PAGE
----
What is an API and how it fits into a business strategy?
APIs act like a bridge and are used to communicate between softwares inside and/or outside a company. They represent opportunities to optimize processes internally, between business partners and also offer great opportunities for innovation by making available functionalities from already existing applications to developers.. Allowing them to benefit from technologies that would be too resource-intensive to develop. In turn, companies that provide access to their applications can generate direct revenue streams such as offering a subscription to access a service or less direct ones such as attracting new users to their platform.
1. What is an API ?
An API, which stands for “Application Programming Interface” is an IT solution that allows independent software to communicate and exchange services or data. In contrast to a user interface, which connects a computer to a person, an API connects computers or applications together.
With APIs, developers or companies can use ready-made solutions instead of spending time and money reinventing the wheel. APIs allow small applications to benefit from technologies that would be too resource-intensive to develop, such as machine learning algorithms, complex image recognition software and reliable online mapping technologies.
Major tech players like Google, Amazon, and Twitter create their own APIs to ease developers’ lives.
Let’s define three roles of an API value chain :
- API provider : the company that creates and offers an API
- API consumer : the developer or the company implementing the API
- End user : the person who uses the application containing the API
To use a service provided via an API, the API consumer must define its requests following a precise documentation called an API specification. This describes how to build or use such a connection or interface and may include information such as the framework for using the API, i.e. what data is accessible, the conditions of use, the availability and performance guarantees, the duration of support for the API version, etc.
a) Types of API (Private – Public – Partner)
APIs feature varying levels of security and privacy as it can be seen with the following types of API.
- Private or internal API: this type of API is only exposed to internal systems and are not meant for usage outside of the company. These APIs are usually used for efficient communication or reuse between services.
- Public or open API: Public or open API is the entry-point to a service that has been made publicly available on the internet to allow developers to programmatically access a service.
- Partner API: This type of API is exposed by a company to strategic business partners, there’s no public availability. A special and specific entitlement is needed to access them. Software as a service providers usually provide APIs to integrators so that their developers have access to a special developer portal.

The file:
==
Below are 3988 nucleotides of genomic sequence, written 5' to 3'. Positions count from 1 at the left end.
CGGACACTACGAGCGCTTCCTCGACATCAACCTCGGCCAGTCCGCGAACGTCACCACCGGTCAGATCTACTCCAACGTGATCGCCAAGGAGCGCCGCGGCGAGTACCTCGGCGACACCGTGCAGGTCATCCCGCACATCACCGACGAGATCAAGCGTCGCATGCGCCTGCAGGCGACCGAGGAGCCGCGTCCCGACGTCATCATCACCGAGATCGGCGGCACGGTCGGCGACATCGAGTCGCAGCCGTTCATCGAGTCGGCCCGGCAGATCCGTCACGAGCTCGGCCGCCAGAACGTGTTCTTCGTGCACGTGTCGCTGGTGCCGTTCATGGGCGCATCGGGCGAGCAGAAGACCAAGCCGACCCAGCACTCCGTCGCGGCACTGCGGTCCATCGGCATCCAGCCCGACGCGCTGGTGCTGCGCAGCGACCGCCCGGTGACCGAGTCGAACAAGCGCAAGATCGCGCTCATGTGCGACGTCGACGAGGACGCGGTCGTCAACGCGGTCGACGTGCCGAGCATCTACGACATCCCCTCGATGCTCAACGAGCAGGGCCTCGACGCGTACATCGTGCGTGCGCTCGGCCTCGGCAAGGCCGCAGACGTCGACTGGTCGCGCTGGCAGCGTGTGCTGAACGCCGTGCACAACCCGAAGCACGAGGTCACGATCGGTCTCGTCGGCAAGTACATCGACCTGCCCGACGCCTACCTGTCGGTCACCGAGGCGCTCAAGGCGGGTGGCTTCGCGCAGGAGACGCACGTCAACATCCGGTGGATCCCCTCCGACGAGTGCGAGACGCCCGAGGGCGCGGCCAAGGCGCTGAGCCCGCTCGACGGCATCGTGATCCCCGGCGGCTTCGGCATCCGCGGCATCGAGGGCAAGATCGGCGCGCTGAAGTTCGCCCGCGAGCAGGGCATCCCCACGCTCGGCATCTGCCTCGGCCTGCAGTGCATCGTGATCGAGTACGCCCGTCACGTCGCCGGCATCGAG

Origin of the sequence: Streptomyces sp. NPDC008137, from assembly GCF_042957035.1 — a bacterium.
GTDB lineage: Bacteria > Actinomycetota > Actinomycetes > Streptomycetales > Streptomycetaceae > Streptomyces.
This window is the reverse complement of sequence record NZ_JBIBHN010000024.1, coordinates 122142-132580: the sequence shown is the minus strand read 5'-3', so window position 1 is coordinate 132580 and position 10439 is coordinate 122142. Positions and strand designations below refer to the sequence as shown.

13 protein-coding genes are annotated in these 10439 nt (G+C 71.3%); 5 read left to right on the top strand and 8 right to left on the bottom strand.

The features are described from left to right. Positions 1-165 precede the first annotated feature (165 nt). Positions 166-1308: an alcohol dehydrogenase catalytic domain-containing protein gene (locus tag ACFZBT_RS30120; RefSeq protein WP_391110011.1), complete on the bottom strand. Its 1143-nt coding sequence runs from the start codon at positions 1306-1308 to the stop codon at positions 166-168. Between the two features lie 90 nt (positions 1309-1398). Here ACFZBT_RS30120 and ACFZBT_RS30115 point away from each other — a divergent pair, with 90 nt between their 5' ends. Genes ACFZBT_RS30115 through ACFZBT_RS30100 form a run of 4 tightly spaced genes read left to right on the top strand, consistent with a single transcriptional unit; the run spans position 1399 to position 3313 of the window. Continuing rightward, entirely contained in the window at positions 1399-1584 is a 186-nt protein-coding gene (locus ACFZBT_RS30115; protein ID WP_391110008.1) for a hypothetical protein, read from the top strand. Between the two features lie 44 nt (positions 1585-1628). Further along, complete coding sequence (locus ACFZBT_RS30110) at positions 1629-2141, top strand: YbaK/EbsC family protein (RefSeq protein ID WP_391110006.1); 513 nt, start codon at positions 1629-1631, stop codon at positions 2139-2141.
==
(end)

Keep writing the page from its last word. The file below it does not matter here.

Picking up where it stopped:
b) REST VS SOAP
REST (“Representational State Transfer”) is a type of API that is often described as a set of architecture principles whereas SOAP (Simple Object Access Protocol) is a protocol maintained by the World Wide Web Consortium (W3C).
On the one hand, RESTful APIs are usually done using the HTTP Protocol (Hypertext Transfer Protocol), a protocol used all over the web.
On the other hand, SOAP is a protocol which means that SOAP APIs have to follow a strict set of rules to enable the communication between the client and the server. SOAP APIs use the XML to communicate and exchange information. They are usually more difficult to set up, harder to read and harder to develop.
|SOAP API||REST API|
|SOAP VS REST||Relies on SOAP (Simple Object Access Protocol)||Generally transports data in JSON but allows Plain Text, HTML, XML as well|
|Data Transfer||Transports data in standard XML format.||Generally transports data in JSON but allows Plain Text, HTML, XML as well|
|Methods||XML data format only||HTTP methods : GET, POST, PUT, DELETE…|
|Protocol||Works over HTTP, HTTPS, SMTP, XMPP||Works over HTTP and HTTPS|
|Structure||Highly structured/typed||Less structure|
|Designed with large enterprise applications in mind||Designed with mobile devices in mind|
|Usability||Cannot use Rest because it’s a protocol||Can use SOAP Web services|
2. In concret, let’s analyse a use case with Uber
Uber is an application that provides mobility as a service by enabling users to plan, book and pay for multiple types of mobility services. In order to offer these services, Uber makes use of other applications provided by third parties via APIs.
For example, when you enter the address of your destination in the Uber application, the most optimal route, in terms of time, is calculated between your position and the destination to be reached. Instead of spending thousands of hours drawing a map and adding routing functionality, Uber has implemented a map using the Google Maps API and pay to use it.
Uber paid over $58 million over three years (from 2016 to 2018) for map services to Google.